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Nov 14, 2016 09:45 PM EST

How the Effects of Stress Vary between Girls and Boys According to a Stanford University Study

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A Stanford University study suggests that stress has varying effects between girls and boys. This means that the approach that should be used for the treatment of these teens who went through traumatic events should also vary and should consider gender differences.

According to the research, the insula, or the part of the brain that is connected to emotions and empathy, is smaller with girls who experienced stressful events compared to the boys who also suffered trauma. This is basically the reason why girls have the higher tendency to develop the so-called posttraumatic stress disorder or PSTD, and are more vulnerable to depression.

PSTD refers to the psychological effects of a stressful or traumatic event to a person such as an accident, violent crime, abuse, natural tragedies and many others. People who develop PSTD can suffer from symptoms like sleeplessness, nightmares, anxiety, and problems eating.

According to the researchers from Stanford University School of Medicine, the reason why girls are more likely to suffer from PSTD is because of the fact that a part of the insula - the one that is in charge of processing feelings and pain - age faster than normal.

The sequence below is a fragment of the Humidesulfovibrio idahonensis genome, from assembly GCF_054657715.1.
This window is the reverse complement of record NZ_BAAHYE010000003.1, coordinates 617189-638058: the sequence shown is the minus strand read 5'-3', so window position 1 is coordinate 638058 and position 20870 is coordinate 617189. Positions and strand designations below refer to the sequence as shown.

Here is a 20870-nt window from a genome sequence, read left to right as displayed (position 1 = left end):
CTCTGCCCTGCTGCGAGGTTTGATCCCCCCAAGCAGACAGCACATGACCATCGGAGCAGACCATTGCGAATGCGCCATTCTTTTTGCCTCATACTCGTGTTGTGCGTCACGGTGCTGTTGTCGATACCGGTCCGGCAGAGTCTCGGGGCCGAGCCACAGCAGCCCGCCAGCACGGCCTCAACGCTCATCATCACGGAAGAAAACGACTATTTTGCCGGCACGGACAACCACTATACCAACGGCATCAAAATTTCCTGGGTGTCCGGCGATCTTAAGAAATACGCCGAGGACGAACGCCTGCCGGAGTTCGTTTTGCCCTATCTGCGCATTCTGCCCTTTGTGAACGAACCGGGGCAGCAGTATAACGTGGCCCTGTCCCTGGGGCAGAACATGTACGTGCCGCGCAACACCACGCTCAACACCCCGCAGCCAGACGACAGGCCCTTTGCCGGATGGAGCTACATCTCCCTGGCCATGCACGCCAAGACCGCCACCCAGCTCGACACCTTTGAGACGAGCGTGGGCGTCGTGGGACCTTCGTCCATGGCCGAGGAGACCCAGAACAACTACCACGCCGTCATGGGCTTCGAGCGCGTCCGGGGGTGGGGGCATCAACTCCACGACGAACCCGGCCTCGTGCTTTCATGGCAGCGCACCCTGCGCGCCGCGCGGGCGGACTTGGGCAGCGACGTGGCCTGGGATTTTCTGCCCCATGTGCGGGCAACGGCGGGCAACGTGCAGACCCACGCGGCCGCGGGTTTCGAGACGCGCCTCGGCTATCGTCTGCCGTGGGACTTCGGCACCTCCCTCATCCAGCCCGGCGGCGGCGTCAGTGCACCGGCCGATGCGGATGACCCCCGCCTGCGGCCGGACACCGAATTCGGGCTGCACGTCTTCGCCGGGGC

To support the study that the insula exposed to stress and trauma is the reason behind the development of PSTD, what the researchers did was to study two groups of boys and girls, where the first group suffered from stress and trauma, and the second group did not.

In the group of traumatized girls and boys, it was seen that there was an enlargement of insula and it changed in volume and size, while the group with no trauma was not seen with any change with their insula. This concludes that severe stress plays a role in causing a person to suffer from PSTD.

Dr. Megan Klabunde said how important it is to take into consideration of the varying reactions of each person to traumatic or stressful events.

"It is important that people who work with traumatised youth consider the sex differences."

"Our findings suggest it is possible that boys and girls could exhibit different trauma symptoms and that they might benefit from different approaches to treatment."

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